Yesterday, chipmaker NVIDIA launched Volta, said to be the world’s most powerful GPU computing architecture intended to cater to the needs of the artificial intelligence and deep learning markets. It also announced the first processor based on Volta architecture, the Tesla V100 data center GPU.

The seventh-generation architecture has no less than 21 billion transistors and 5,120 cores, making it as powerful as 100 CPUs. It exceeds what Moore’s Law would have predicted by four times, beats Pascal by five times and trounced Maxwell by a whopping 15 times.

Volta based deep learning GPU

Jensen Huang, founder and chief executive officer of NVIDIA, who unveiled Volta at his GTC keynote, said:

“Artificial intelligence is driving the greatest technology advances in human history. Deep learning, a groundbreaking AI approach that creates computer software that learns, has insatiable demand for processing power. Thousands of NVIDIA engineers spent over three years crafting Volta to help meet this need, enabling the industry to realize AI’s life-changing potential.”

The growing datacenter footprint of all the major cloud service providers, including Amazon Web Services, Microsoft, IBM and, more recently, Alphabet’s Google, has been driven, in part, by the growth of artificial intelligence in its many forms. Neural networks are used from everything to virtual assistants like Alexa and Google Assistant to self-driving vehicle technology to oncology research and much more.

Traditional datacenters using CPUs can be made 100x more powerful with NVIDIA’s Volta-based processors. By pairing CUDA cores and the new Volta Tensor Core with a unified architecture on a single server with Tesla V100 GPUs can “replace hundreds of commodity CPUs for traditional HPC,” says the company.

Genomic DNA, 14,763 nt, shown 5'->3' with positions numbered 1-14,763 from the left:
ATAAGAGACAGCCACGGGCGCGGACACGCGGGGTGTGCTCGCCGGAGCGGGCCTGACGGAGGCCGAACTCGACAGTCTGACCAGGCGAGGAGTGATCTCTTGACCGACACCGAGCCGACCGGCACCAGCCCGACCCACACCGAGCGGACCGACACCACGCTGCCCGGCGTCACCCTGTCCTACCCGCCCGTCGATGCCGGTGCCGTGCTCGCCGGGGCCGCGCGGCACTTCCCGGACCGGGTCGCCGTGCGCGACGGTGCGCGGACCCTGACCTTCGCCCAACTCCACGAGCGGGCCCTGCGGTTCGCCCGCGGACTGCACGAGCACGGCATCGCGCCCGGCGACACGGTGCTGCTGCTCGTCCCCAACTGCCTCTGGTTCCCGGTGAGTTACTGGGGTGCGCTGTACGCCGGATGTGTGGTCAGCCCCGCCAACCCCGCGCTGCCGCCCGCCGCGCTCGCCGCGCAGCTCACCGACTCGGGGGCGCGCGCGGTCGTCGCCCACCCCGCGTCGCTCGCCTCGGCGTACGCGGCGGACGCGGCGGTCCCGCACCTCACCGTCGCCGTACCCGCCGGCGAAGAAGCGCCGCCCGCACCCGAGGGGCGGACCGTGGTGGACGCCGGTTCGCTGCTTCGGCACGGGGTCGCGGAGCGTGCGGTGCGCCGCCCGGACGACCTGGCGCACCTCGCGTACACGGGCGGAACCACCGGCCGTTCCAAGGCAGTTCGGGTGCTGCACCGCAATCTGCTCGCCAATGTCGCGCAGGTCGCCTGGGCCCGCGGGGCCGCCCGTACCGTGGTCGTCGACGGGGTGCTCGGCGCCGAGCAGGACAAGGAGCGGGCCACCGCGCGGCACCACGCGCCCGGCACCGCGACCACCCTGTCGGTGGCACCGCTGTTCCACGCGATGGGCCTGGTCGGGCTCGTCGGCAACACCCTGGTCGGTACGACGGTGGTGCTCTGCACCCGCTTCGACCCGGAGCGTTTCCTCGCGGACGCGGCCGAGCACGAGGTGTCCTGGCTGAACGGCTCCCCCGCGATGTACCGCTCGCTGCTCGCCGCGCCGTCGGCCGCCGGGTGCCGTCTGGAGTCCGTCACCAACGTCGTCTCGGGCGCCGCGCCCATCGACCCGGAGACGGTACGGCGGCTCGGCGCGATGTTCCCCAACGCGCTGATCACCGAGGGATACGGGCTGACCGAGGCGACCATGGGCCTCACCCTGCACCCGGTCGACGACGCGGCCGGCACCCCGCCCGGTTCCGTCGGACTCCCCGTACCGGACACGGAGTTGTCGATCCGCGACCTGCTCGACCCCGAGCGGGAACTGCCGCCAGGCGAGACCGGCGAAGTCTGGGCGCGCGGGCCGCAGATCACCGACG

The most significant of achievements with this manifold jump in capability for hyper-scale computing is the fact that this new architecture shatters the 100 teraflops barrier of deep learning performance with its 120 teraflops. These are the breakthroughs NVIDIA has achieved with Volta architecture:

 

  • Tensor Cores designed to speed AI workloads. Equipped with 640 Tensor Cores, V100 delivers 120 teraflops of deep learning performance, equivalent to the performance of 100 CPUs.
  • New GPU architecture with over 21 billion transistors. It pairs CUDA cores and Tensor Cores within a unified architecture, providing the performance of an AI supercomputer in a single GPU.
  • NVLink™ provides the next generation of high-speed interconnect linking GPUs, and GPUs to CPUs, with up to 2x the throughput of the prior generation NVLink.
  • 900 GB/sec HBM2 DRAM, developed in collaboration with Samsung, achieves 50 percent more memory bandwidth than previous generation GPUs, essential to support the extraordinary computing throughput of Volta.
  • Volta-optimized software, including CUDA, cuDNN and TensorRT™ software, which leading frameworks and applications can easily tap into to accelerate AI and research.

This is now a new benchmark in datacenter GPU architecture, and competitors are going to have a hard time coming up with products that can outdo Volta architecture. With Volta, NVIDIA has put significant distance between themselves and the competition.

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Source: NVIDIA

 

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